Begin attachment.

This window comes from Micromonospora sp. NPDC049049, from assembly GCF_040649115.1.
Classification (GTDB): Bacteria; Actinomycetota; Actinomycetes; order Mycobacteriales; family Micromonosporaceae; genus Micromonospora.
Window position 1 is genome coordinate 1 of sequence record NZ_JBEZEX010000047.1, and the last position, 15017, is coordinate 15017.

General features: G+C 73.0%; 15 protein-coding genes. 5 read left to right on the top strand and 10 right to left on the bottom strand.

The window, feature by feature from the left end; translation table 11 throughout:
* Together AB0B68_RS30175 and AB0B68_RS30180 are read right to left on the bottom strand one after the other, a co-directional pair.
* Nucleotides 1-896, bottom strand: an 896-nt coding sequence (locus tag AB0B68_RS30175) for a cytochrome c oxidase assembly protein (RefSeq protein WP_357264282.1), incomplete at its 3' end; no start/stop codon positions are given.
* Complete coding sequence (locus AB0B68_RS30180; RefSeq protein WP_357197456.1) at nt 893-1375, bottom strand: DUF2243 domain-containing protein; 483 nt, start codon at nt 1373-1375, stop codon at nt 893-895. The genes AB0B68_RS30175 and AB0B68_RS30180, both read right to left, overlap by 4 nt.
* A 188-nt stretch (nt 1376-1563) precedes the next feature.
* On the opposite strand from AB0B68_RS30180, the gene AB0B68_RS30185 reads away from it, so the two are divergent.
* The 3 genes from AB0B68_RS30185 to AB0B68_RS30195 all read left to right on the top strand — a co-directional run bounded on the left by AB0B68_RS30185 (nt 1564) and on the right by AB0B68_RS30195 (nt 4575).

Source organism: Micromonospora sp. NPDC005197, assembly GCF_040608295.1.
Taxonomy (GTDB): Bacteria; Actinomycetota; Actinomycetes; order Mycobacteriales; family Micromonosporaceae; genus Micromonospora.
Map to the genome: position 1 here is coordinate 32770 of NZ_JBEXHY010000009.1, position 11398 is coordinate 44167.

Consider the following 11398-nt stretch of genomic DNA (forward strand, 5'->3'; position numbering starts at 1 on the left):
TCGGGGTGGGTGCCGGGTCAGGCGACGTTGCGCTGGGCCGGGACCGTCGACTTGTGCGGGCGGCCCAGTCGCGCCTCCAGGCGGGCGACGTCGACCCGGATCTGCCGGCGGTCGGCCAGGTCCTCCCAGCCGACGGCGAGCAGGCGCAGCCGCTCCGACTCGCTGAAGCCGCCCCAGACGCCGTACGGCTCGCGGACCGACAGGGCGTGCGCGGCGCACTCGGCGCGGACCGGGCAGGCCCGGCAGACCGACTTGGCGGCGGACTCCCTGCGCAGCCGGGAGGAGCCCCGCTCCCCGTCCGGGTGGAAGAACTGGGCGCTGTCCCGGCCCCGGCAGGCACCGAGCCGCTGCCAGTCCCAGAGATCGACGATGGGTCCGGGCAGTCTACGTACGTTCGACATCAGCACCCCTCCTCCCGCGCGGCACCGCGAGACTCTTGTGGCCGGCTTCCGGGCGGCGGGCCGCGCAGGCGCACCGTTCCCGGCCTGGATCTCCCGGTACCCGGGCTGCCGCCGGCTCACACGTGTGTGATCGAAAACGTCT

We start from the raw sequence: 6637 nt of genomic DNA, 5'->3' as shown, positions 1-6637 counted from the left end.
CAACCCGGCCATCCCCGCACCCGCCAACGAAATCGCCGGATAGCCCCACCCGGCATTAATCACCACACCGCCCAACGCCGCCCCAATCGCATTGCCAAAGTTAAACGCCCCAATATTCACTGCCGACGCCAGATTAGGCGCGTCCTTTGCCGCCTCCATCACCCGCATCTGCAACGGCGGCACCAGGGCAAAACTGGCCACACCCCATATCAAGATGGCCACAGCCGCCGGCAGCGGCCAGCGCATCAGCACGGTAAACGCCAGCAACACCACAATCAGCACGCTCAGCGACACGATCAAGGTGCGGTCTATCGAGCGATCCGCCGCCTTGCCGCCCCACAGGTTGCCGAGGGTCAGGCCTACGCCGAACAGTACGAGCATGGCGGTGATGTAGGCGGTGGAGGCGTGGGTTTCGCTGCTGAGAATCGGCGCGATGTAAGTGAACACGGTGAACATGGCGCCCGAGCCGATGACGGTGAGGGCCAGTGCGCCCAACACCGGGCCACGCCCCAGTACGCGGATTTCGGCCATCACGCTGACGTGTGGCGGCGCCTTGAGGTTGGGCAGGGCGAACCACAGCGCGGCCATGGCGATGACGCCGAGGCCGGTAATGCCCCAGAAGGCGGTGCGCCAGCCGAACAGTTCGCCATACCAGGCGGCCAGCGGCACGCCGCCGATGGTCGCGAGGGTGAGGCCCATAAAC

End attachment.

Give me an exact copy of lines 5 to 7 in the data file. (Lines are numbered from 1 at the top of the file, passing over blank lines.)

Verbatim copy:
The window, feature by feature from the left end; translation table 11 throughout:
* Together AB0B68_RS30175 and AB0B68_RS30180 are read right to left on the bottom strand one after the other, a co-directional pair.
* Nucleotides 1-896, bottom strand: an 896-nt coding sequence (locus tag AB0B68_RS30175) for a cytochrome c oxidase assembly protein (RefSeq protein WP_357264282.1), incomplete at its 3' end; no start/stop codon positions are given.